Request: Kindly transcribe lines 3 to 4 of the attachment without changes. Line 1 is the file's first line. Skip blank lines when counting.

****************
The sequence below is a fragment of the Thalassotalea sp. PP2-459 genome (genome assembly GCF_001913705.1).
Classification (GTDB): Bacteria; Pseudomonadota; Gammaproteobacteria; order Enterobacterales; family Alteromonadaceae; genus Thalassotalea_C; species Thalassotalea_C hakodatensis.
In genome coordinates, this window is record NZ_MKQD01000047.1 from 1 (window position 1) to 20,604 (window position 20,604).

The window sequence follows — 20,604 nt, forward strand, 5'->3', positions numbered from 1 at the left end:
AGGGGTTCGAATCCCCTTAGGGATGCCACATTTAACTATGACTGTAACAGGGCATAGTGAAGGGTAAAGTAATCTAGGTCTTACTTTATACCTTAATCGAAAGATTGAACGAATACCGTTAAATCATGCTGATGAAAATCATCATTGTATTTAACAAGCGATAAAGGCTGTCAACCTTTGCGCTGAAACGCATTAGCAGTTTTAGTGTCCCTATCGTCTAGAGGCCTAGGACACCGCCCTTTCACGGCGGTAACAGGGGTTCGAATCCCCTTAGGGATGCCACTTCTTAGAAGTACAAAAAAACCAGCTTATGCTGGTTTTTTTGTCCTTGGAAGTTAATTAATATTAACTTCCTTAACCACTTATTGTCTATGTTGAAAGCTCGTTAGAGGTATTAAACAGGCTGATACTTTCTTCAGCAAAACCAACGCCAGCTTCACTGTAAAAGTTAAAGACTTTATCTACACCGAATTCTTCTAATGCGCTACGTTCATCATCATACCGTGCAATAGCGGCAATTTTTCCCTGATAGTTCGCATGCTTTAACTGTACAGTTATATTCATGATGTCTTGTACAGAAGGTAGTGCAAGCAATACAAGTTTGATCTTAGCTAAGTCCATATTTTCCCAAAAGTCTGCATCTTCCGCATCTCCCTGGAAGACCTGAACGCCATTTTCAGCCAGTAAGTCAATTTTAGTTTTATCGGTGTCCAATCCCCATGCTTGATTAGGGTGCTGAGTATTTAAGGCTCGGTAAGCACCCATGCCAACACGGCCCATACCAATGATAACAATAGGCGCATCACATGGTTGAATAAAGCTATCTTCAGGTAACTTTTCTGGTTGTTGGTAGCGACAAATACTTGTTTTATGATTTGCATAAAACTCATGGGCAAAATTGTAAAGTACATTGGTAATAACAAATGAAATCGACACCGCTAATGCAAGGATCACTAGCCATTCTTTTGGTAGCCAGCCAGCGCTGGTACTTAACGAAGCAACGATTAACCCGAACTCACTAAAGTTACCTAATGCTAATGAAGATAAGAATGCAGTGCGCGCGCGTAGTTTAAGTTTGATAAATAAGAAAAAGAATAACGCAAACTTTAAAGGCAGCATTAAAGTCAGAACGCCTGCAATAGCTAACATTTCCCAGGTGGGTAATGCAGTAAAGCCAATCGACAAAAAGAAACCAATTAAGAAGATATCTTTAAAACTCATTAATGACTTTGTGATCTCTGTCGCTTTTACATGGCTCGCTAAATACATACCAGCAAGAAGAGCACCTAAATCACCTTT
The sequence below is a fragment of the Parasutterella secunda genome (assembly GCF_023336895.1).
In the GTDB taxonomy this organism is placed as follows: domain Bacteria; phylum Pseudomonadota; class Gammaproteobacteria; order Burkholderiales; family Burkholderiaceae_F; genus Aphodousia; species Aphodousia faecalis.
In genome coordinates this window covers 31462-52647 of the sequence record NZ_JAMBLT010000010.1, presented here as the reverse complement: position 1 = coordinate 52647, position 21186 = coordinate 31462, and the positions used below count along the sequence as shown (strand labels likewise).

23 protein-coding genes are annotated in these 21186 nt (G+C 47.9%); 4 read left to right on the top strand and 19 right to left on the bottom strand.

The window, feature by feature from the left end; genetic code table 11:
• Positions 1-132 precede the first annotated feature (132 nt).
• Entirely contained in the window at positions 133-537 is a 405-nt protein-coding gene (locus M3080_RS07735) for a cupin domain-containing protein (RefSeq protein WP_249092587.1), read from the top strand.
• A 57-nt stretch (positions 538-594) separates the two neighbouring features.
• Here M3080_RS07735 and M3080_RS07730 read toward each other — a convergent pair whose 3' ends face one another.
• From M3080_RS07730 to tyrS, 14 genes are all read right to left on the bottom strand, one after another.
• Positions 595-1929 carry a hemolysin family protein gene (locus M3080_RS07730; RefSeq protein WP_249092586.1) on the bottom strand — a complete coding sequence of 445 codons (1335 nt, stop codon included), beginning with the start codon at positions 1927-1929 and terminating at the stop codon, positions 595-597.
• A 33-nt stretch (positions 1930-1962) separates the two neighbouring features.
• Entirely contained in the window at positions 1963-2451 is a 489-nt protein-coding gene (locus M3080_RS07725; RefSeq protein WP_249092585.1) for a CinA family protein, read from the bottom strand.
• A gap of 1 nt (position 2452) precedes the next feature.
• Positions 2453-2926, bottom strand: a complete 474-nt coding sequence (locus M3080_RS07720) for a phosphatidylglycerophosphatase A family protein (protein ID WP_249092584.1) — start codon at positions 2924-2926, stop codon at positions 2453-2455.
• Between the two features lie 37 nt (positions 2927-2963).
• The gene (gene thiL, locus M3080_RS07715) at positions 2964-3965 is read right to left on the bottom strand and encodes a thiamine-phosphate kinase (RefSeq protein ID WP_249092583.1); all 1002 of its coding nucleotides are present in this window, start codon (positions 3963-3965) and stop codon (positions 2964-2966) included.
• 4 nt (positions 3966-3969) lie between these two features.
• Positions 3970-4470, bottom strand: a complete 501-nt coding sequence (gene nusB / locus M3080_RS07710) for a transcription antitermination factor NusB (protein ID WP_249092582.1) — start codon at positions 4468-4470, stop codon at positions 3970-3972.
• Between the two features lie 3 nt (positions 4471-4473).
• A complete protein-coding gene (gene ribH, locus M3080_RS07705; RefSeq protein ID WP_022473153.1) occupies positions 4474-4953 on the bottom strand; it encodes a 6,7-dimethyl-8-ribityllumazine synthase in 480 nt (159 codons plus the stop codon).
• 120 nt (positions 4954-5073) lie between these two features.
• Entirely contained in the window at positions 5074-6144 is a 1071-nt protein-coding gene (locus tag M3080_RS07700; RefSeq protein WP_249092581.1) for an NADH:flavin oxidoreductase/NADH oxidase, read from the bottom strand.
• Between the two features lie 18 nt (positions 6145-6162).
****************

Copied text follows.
In genome coordinates, this window is record NZ_MKQD01000047.1 from 1 (window position 1) to 20,604 (window position 20,604).

The window sequence follows — 20,604 nt, forward strand, 5'->3', positions numbered from 1 at the left end: